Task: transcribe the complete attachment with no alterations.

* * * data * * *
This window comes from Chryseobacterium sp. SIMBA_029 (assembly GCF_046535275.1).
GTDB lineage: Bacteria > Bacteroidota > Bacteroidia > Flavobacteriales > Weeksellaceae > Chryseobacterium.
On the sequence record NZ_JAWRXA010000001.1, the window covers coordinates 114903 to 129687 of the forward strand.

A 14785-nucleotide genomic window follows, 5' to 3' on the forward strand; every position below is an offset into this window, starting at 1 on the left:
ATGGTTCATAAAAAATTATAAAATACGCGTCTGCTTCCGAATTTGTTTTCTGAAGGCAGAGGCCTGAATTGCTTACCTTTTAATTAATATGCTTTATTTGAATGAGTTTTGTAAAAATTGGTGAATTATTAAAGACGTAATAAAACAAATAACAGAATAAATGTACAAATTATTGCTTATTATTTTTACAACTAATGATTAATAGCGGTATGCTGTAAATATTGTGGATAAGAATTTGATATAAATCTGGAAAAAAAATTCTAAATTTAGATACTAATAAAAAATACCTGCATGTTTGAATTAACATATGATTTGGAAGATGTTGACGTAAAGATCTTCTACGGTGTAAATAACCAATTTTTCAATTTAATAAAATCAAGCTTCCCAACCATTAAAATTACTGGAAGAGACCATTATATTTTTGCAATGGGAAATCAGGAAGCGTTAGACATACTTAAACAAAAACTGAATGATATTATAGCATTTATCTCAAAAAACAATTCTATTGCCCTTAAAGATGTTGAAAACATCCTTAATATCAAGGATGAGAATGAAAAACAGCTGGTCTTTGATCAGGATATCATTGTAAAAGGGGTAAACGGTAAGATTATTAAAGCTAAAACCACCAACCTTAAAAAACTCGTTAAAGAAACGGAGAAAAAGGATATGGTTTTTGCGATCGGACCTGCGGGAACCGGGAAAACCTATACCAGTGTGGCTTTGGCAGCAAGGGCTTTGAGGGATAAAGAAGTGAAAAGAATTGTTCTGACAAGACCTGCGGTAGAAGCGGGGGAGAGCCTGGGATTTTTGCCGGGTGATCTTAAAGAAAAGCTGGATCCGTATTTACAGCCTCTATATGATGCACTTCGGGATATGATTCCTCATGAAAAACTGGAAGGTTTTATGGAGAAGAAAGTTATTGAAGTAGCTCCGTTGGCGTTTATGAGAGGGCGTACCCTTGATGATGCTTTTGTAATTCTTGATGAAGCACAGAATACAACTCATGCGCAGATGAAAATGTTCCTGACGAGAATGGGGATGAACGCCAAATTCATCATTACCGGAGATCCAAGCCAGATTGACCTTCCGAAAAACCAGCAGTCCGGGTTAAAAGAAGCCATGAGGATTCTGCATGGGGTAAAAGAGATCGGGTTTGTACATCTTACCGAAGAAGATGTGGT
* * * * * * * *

This window comes from Chryseobacterium sp. SIMBA_029 (assembly GCF_046535275.1).
GTDB lineage: Bacteria > Bacteroidota > Bacteroidia > Flavobacteriales > Weeksellaceae > Chryseobacterium.
On the sequence record NZ_JAWRXA010000001.1, the window covers coordinates 114903 to 129687 of the forward strand.

A 14785-nucleotide genomic window follows, 5' to 3' on the forward strand; every position below is an offset into this window, starting at 1 on the left:
ATGGTTCATAAAAAATTATAAAATACGCGTCTGCTTCCGAATTTGTTTTCTGAAGGCAGAGGCCTGAATTGCTTACCTTTTAATTAATATGCTTTATTTGAATGAGTTTTGTAAAAATTGGTGAATTATTAAAGACGTAATAAAACAAATAACAGAATAAATGTACAAATTATTGCTTATTATTTTTACAACTAATGATTAATAGCGGTATGCTGTAAATATTGTGGATAAGAATTTGATATAAATCTGGAAAAAAAATTCTAAATTTAGATACTAATAAAAAATACCTGCATGTTTGAATTAACATATGATTTGGAAGATGTTGACGTAAAGATCTTCTACGGTGTAAATAACCAATTTTTCAATTTAATAAAATCAAGCTTCCCAACCATTAAAATTACTGGAAGAGACCATTATATTTTTGCAATGGGAAATCAGGAAGCGTTAGACATACTTAAACAAAAACTGAATGATATTATAGCATTTATCTCAAAAAACAATTCTATTGCCCTTAAAGATGTTGAAAACATCCTTAATATCAAGGATGAGAATGAAAAACAGCTGGTCTTTGATCAGGATATCATTGTAAAAGGGGTAAACGGTAAGATTATTAAAGCTAAAACCACCAACCTTAAAAAACTCGTTAAAGAAACGGAGAAAAAGGATATGGTTTTTGCGATCGGACCTGCGGGAACCGGGAAAACCTATACCAGTGTGGCTTTGGCAGCAAGGGCTTTGAGGGATAAAGAAGTGAAAAGAATTGTTCTGACAAGACCTGCGGTAGAAGCGGGGGAGAGCCTGGGATTTTTGCCGGGTGATCTTAAAGAAAAGCTGGATCCGTATTTACAGCCTCTATATGATGCACTTCGGGATATGATTCCTCATGAAAAACTGGAAGGTTTTATGGAGAAGAAAGTTATTGAAGTAGCTCCGTTGGCGTTTATGAGAGGGCGTACCCTTGATGATGCTTTTGTAATTCTTGATGAAGCACAGAATACAACTCATGCGCAGATGAAAATGTTCCTGACGAGAATGGGGATGAACGCCAAATTCATCATTACCGGAGATCCAAGCCAGATTGACCTTCCGAAAAACCAGCAGTCCGGGTTAAAAGAAGCCATGAGGATTCTGCATGGGGTAAAAGAGATCGGGTTTGTACATCTTACCGAAGAAGATGTGGT